Today is the Fiance’s birthday, so I made cake. It is conveniently also a cake trial for the wedding, because it’s the first time I’m using the biggest cake tin, and obviously I was a little nervous that it would sink in the middle, form a thick crust, fail to cook all the way through or become leathery.
There was no need to fear. My chocolate raspberry port cake recipe is apparently faultless, and this morning I brought him cake in bed for breakfast, and then ate some too, and was so massively full I hadto pull some of the icing off in order to finish it. It was yummy! Soft, moist, slightly sticky, with a distinct raspberry port flavour… this is making up the largest, bottom layer of our wedding cake.
So, do you want the recipe yet?
It’s very simple, but requires 3 bowls – well, 2 bowls and 1 Henry (pyrex measuring jug). The quantities here are for a 4-egg cake, which makes a fairly sizeable 11inch cake. For the wedding, we’re making 2 11inch cakes and sandwiching them together with raspberry jam. The result will be immense.
First, preheat your oven to 165 degrees C, or gas mark 3. Grease and line an 11inch cake tin or very deep smaller cake tin (or break cake mix into two halves and use standard 7 or 8inch cake tins!).
Separate 4 eggs, whites into one bowl, yolks into the other.
Into the yolks bowl, add 12tbs sugar and combine. Also add 12tbs flour.
Into the whites bowl, add 4tbs of sugar and whisk using an electric whisk or hand whisk and designated minion.
It should end up pretty thick, but not quite merangue.
In your ‘Henry’, place:
200g dark chocolate, smashed up using a rolling pin
150g margarine or butter
2 full port glasses of port
2 pureed punnets of raspberries (or equivalent amount of raspberry jam)
Boil some water in a kettle and half-fill a pan. Stand Henry in the pan – the water should come approximately halfway up the side. Any higher and you risk water getting into your chocolate and curdling it as it melts. Put the hob on and try to keep the water simmering lightly, occasionally stirring the chocolatey mixture until it all melts and combines to make a thick, goopy sauce in a beautiful strawberry-brown colour. Use willpower not to just mange.
Combine all bowlfuls of ingredients, making sure to fold the whites in carefully. I usually add them last, as it makes nice swirly patterns.
I can’t remember how long I baked this cake for, as I work on “cake instinct” rather than a timer, but I’m guessing about 50 minutes – it was a low heat and the centre of the oven and rose quickly, then took a while to solidify. When it was done, the top looked all bubbly and was springy to the touch even at the centre. This cake doesn’t crack like most chocolate cakes do.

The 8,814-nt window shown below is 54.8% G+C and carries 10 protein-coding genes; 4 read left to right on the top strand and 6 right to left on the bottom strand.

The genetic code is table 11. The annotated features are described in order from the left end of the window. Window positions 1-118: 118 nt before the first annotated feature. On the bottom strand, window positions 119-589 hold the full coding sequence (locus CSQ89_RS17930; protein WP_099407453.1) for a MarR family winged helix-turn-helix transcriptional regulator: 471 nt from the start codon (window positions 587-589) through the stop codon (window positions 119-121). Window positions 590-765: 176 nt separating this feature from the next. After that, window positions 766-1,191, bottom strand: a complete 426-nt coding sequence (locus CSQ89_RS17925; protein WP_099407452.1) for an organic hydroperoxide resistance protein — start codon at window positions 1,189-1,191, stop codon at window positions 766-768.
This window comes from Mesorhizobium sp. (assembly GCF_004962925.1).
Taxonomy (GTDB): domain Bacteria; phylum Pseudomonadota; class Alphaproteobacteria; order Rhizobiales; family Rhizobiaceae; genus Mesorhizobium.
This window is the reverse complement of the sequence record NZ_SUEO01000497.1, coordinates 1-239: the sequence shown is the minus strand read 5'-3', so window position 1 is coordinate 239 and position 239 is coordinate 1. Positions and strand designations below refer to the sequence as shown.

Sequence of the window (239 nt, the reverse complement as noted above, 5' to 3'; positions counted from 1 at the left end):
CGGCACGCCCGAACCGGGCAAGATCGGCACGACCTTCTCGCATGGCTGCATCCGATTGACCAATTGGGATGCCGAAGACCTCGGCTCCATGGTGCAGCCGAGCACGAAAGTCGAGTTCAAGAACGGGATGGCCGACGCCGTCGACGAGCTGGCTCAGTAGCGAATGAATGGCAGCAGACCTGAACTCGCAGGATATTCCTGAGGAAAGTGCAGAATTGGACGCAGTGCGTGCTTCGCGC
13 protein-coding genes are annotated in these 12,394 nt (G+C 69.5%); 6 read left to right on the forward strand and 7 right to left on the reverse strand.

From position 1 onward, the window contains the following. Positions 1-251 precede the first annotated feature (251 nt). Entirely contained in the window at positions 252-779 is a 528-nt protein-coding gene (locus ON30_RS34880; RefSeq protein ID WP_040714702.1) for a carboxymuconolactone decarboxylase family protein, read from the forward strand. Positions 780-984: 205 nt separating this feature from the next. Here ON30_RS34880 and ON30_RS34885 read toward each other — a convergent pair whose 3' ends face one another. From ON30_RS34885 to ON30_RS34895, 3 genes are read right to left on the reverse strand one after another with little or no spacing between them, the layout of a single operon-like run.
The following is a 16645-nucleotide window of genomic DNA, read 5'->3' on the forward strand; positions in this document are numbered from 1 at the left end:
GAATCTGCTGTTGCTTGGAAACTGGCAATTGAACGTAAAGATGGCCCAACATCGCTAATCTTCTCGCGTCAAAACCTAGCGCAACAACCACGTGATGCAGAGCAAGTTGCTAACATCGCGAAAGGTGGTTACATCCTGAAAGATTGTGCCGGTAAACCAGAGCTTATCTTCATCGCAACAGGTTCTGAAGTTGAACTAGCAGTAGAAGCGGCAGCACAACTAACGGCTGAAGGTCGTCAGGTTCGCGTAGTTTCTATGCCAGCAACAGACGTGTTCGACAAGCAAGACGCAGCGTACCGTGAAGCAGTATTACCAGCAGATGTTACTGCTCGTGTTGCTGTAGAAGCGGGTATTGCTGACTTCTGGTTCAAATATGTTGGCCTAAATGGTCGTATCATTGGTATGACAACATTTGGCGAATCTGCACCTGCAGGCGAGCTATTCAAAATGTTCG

I cooked my cake in a tin with a removable base. Thus, when it came out, I let it cool for 5 minutes, then eased the sponge off the tin edges using a butterknife and released the frame so that the sides detached from the base. I then turned the cake upside down onto a plate, lifted off the base and gently peeled off the baking paper.
At this stage you can see if the middle is done or not by whether it looks and feels like sponge cake or is a bit too gooey. It’s not absolutely too late to whack the whole thing back in the oven if undercooked.
Now, assuming your sponge is all perfect and yummy, this is the moment to paint it with raspberry jam. The warm cake causes the jam to melt slightly, increasing it’s spreadability.
We used 500g of Sainsbury’s ready roll icing. This rolls out a bit thinly, and for the wedding cakes I’ll be using a lot more so that I can roll it more thickly for a smoother finish.
I rolled it out on a lightly icing sugared surface and draped over the sponge, then going round the edges, trimming and fitting using a clean butterknife (so as not to get jam all over it).
The wedding cake version will be twice as tall (two sponges stuck together) and have ribbon round the bottom edge (which is also helpful for concealing any mistakes you made at that point).
We cut two pretty generous slices – about as much around the circumference as you would for a big piece of ordinary-sized cake and I couldn’t even finish mine: it was HUGE. And yes, absolutely delcious, especially covered in the raspberry jam.